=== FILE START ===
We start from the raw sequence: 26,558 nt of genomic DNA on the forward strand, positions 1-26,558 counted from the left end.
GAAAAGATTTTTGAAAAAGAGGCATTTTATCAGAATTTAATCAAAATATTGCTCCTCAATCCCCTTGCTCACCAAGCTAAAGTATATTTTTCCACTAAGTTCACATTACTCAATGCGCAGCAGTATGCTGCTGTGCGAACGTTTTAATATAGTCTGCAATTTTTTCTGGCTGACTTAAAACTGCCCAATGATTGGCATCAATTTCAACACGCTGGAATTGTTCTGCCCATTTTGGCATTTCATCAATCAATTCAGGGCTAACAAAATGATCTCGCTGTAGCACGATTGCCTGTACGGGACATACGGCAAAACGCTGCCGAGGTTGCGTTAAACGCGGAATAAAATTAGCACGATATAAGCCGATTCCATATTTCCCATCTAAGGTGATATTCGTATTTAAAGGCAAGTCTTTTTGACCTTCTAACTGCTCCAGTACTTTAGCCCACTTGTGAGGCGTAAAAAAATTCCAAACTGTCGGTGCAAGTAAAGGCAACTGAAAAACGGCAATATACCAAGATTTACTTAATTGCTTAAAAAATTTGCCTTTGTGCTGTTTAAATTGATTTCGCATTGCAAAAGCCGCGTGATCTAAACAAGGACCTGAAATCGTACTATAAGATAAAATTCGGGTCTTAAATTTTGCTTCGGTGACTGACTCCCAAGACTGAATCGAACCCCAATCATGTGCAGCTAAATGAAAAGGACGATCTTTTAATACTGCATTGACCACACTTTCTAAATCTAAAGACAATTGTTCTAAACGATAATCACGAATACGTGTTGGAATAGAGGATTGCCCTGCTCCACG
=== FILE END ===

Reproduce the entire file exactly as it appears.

We start from the raw sequence: 26,558 nt of genomic DNA on the forward strand, positions 1-26,558 counted from the left end.
GAAAAGATTTTTGAAAAAGAGGCATTTTATCAGAATTTAATCAAAATATTGCTCCTCAATCCCCTTGCTCACCAAGCTAAAGTATATTTTTCCACTAAGTTCACATTACTCAATGCGCAGCAGTATGCTGCTGTGCGAACGTTTTAATATAGTCTGCAATTTTTTCTGGCTGACTTAAAACTGCCCAATGATTGGCATCAATTTCAACACGCTGGAATTGTTCTGCCCATTTTGGCATTTCATCAATCAATTCAGGGCTAACAAAATGATCTCGCTGTAGCACGATTGCCTGTACGGGACATACGGCAAAACGCTGCCGAGGTTGCGTTAAACGCGGAATAAAATTAGCACGATATAAGCCGATTCCATATTTCCCATCTAAGGTGATATTCGTATTTAAAGGCAAGTCTTTTTGACCTTCTAACTGCTCCAGTACTTTAGCCCACTTGTGAGGCGTAAAAAAATTCCAAACTGTCGGTGCAAGTAAAGGCAACTGAAAAACGGCAATATACCAAGATTTACTTAATTGCTTAAAAAATTTGCCTTTGTGCTGTTTAAATTGATTTCGCATTGCAAAAGCCGCGTGATCTAAACAAGGACCTGAAATCGTACTATAAGATAAAATTCGGGTCTTAAATTTTGCTTCGGTGACTGACTCCCAAGACTGAATCGAACCCCAATCATGTGCAGCTAAATGAAAAGGACGATCTTTTAATACTGCATTGACCACACTTTCTAAATCTAAAGACAATTGTTCTAAACGATAATCACGAATACGTGTTGGAATAGAGGATTGCCCTGCTCCACG